Albert Ross ROWNEY


ROWNEY, Albert Ross

Service Numbers: 2778, 2778B
Enlisted: 12 August 1915, Adelaide, South Australia
Last Rank: Private
Last Unit: 10th Infantry Battalion
Born: Campbelltown, South Australia, 25 November 1893
Home Town: Campbelltown, Campbelltown, South Australia
Schooling: Campbelltown Public School
Occupation: Carpenter
Died: Killed In Action, To Be Determined, Celtic Wood, Belgium, 8 October 1917, aged 23 years
Cemetery: No known grave - "Known Unto God"
Menin Gate Memorial, Ypres, Flanders, Belgium
Memorials: Adelaide National War Memorial, Australian War Memorial Roll of Honour, Campbelltown WW1 Memorial, Menin Gate Memorial (Commonwealth Memorial to the Missing of the Ypres Salient)
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World War 1 Service

12 Aug 1915: Enlisted AIF WW1, Private, SN 2778, Adelaide, South Australia
27 Oct 1915: Involvement AIF WW1, Private, SN 2778, 27th Infantry Battalion, Enlistment/Embarkation WW1
27 Oct 1915: Embarked AIF WW1, Private, SN 2778, 27th Infantry Battalion, HMAT Benalla, Adelaide
28 Feb 1916: Transferred AIF WW1, Private, 10th Infantry Battalion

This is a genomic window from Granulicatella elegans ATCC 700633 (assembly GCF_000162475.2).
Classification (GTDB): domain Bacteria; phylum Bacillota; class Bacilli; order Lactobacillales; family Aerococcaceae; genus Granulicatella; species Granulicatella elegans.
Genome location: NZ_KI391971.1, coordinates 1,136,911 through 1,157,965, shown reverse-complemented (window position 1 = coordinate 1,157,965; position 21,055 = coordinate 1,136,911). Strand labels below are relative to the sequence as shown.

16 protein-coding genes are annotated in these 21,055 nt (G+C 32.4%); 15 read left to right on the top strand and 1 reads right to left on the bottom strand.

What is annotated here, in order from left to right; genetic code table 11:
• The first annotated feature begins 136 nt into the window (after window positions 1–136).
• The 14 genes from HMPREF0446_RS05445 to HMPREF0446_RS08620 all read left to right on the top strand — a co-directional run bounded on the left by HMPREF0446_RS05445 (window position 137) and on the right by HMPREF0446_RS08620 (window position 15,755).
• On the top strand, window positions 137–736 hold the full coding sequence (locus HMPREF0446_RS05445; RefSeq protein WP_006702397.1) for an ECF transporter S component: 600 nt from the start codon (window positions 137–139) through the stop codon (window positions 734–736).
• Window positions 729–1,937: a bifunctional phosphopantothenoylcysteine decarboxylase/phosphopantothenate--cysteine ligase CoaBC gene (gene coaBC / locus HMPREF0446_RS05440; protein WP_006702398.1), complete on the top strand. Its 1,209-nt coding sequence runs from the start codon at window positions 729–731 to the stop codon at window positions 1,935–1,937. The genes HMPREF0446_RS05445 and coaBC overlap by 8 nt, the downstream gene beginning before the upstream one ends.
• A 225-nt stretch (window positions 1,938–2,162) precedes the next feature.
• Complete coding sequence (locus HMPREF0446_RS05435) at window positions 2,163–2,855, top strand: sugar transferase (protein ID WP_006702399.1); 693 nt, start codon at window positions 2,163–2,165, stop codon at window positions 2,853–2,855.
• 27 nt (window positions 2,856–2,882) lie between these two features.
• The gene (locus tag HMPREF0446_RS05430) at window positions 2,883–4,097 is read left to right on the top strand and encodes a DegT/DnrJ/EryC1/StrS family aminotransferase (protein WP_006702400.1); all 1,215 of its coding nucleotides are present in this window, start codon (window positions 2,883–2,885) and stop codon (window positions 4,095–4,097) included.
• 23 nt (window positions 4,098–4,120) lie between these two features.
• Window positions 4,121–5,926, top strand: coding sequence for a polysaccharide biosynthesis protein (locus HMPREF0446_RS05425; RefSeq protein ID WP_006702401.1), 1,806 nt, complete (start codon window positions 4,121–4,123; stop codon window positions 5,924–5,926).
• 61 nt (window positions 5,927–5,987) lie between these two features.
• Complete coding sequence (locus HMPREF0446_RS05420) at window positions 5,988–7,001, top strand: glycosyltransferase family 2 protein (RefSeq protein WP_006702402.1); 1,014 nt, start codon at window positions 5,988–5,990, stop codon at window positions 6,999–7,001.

6 May 1917: Wounded AIF WW1, Private, SN 2778, 10th Infantry Battalion, Bullecourt (Second), Shell wound (legs)
8 Oct 1917: Involvement AIF WW1, Private, SN 2778B, 10th Infantry Battalion, Raid on Celtic Wood


Albert Ross Rowney Reg. No. 2778. Is the son of Edward Rowney and Anne nee Casson, of Main Road Campbelltown, South Australia. He was born on the 25th of November 1893 at Campbelltown, one of ten children. His employment was listed as Carpenter.
He enlisted in the 10th Australian Infantry Brigade, on the 1st September 1915, and sailed from Adelaide on the 27th of October 1915 on HMAT Benalla A24. Before being sent to Belgium, he had been serving in Egypt and France. On 6th of May 1916 he was wounded in action in France, with wounds to both legs. On the 28th of June he rejoined his unit. Whilst in a trench with two others, in Belgium, on Westhoek Ridge, it was hit by a shell. He suffered another leg wound and a broken arm. He asked a stretcher bearer to help the other two in the trench and set off to walk 2 miles to the nearest casualty station. That was on 8th of October 1917. He was not seen again and his body was never found. It was stated that the road he was on, was often heavily shelled. He is commemorated on the Menin Gate at Ypres.

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